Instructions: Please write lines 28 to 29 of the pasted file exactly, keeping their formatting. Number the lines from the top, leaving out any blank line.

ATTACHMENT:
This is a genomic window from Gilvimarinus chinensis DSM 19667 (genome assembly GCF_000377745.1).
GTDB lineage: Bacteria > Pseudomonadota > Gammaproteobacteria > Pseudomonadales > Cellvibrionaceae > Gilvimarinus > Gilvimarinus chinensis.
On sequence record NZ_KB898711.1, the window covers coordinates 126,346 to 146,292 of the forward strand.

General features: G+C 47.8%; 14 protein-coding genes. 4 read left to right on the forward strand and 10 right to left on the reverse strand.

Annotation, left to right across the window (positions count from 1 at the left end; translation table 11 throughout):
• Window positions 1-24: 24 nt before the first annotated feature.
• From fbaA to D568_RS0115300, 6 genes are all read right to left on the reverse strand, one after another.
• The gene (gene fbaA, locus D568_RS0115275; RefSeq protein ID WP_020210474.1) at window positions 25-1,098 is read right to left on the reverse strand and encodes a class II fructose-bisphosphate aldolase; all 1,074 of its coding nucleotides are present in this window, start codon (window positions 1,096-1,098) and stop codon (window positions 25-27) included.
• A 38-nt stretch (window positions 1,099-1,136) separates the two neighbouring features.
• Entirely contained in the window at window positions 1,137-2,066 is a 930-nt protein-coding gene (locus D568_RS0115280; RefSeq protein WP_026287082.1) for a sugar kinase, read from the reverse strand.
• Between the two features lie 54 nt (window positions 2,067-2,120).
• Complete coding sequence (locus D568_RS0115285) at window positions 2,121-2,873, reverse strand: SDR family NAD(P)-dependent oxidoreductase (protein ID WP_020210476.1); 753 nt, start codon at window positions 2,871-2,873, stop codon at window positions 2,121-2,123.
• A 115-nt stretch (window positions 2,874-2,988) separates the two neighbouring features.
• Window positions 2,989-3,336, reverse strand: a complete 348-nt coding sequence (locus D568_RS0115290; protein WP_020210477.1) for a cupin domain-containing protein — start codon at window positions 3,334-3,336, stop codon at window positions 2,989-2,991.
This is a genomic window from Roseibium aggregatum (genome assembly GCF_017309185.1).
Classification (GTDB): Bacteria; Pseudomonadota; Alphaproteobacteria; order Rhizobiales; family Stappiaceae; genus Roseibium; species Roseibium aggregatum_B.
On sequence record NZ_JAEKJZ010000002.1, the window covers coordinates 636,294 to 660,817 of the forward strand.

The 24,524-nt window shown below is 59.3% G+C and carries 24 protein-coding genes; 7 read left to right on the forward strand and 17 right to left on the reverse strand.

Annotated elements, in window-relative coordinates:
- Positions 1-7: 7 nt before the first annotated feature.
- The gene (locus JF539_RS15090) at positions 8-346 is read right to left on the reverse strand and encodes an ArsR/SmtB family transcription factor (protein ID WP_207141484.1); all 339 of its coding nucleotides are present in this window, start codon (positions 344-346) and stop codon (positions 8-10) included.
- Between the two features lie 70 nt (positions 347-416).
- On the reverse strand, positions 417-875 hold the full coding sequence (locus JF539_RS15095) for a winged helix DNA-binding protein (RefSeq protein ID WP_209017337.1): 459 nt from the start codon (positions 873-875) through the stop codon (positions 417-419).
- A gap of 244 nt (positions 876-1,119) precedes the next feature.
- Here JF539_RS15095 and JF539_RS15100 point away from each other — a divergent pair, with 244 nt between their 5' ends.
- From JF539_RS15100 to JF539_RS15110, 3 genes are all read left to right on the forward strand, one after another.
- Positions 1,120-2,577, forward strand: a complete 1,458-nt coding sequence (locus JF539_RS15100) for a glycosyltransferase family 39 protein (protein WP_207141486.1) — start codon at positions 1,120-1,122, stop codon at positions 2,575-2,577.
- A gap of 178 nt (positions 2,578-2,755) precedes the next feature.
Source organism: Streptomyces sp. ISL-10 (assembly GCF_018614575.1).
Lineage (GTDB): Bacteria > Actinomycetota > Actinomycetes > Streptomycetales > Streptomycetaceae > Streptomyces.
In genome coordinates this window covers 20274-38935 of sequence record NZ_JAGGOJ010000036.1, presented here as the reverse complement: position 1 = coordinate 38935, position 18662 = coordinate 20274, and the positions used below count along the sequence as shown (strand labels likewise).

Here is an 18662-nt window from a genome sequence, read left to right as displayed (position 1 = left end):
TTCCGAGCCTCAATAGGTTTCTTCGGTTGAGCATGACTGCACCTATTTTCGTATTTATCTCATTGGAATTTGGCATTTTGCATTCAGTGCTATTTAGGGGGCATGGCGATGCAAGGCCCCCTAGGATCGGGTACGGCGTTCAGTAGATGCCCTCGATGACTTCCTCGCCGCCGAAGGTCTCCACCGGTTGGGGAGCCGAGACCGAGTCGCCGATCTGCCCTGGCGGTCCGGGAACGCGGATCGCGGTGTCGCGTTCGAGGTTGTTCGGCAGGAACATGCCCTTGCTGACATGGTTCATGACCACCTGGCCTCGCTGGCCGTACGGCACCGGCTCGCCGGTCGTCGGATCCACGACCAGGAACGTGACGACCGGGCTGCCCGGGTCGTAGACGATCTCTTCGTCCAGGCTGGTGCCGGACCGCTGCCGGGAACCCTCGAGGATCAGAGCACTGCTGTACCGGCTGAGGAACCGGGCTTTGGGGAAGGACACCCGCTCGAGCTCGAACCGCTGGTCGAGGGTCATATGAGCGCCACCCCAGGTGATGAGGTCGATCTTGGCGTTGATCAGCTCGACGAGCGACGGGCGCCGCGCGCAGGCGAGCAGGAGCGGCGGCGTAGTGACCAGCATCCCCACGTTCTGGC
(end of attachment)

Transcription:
- A gap of 178 nt (positions 2,578-2,755) precedes the next feature.
Source organism: Streptomyces sp. ISL-10 (assembly GCF_018614575.1).